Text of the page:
German consumer purchase considerations for electric cars remain relatively low compared to other powertrain technologies and that most current EV offerings miss consumer’s electric car purchase and ownership requirements, a Gartner, Inc. study revealed.
The analysis of Gartner’s latest electric car readiness study conducted in Germany in the first and second quarter of 2011 showed that the majority of German consumers prefer a gasoline-powered vehicle for their next vehicle purchase, followed by hybrid technology which saw consumer interest increasing compared to 2010.
Consumer preferences for diesel technology seems to have peaked, but still make it the third highest-ranked technology choice followed by natural gas powered vehicles. Only 16 per cent of Germans definitely want to consider an electric car in the future, making it the lowest ranking powertrain option.
Nearly one fifth of German drivers interested in electric cars are not willing to pay a premium price for an electric car vs. a comparably sized vehicle with a traditional powertrain technology, and only 8 percent are willing to pay €8,000 (US$11,500) or more. The survey also showed that nearly half of all German consumers considering an electric car for their next new vehicle purchase would require 30-40 percent operational cost savings from electric cars compared with a conventional car.
“Although the majority of German consumers continue to see electric cars’ benefits in environmental and socioeconomic implications, broad adoption of electric cars will remain low as long as current offerings don’t meet drivers’ practical usability and cost-saving requirements” said Thilo Koslowski, vice president and distinguished analyst at Gartner.
In May, the German government announced it would invest an additional €1 billion (US$1.42 billion) in research and development aid for electric cars, doubling its budget by 2013, to help reach its target of having one million electric vehicles on its roads by 2020.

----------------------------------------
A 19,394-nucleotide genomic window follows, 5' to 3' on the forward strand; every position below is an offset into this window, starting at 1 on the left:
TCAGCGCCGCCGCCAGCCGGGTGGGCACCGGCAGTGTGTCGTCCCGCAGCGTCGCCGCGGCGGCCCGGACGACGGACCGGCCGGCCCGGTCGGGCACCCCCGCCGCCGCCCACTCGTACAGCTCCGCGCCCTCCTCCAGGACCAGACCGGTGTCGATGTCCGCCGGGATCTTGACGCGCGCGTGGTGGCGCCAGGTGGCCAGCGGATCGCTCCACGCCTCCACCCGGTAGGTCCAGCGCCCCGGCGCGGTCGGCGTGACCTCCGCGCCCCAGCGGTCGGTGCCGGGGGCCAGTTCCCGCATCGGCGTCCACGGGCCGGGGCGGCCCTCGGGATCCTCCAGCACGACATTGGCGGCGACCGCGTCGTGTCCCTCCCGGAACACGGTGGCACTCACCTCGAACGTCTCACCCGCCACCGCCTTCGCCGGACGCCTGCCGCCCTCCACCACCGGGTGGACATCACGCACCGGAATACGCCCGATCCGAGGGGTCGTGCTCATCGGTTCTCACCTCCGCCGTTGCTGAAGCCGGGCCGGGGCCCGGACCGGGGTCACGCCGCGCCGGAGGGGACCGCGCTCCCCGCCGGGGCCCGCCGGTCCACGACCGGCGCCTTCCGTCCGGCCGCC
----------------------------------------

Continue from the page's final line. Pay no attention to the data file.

However, Gartner believes that the German government must closely examine and potentially reconsider its current efforts and objectives regarding e-mobility. If the goal is to achieve substantial sales of electric cars then the government must step up its funding of research and development programs for battery technology advancements and home-charging deployment efforts, rather than a large-scale public charging infrastructure that may not be needed to address short to mid-term consumer demand. If the goal is to reduce dependency on oil and address environmental issues the government must broaden its funding to include other powertrain technologies that offer reduced energy consumption and consider encouraging the use of public transportation and alternative mobility solutions, such as new usage-based business models and car sharing programs.
Gartner maintains its 2009 prediction that in industrialized automotive markets, the number of battery-powered vehicles (plug-in full-electric and plug-in hybrids) as a percentage of all vehicles sold using various types of propulsion technologies will range from 5-8 percent of all vehicle sales by 2020, and from 15-20 percent of all vehicle sales by 2030.
In the first and second quarter of 2011, Gartner surveyed 3,000 adults in the US, Germany and China who owned or leased an automobile, using an online panel to analyse consumer preferences, requirements and attitudes regarding electric cars and showing how preferences have changed since 2010. Previous-year comparison data is based on a representative electric car online panel study conducted by Gartner in the second quarter of 2010 among 2,000 adult vehicle owners.[source: Gartner]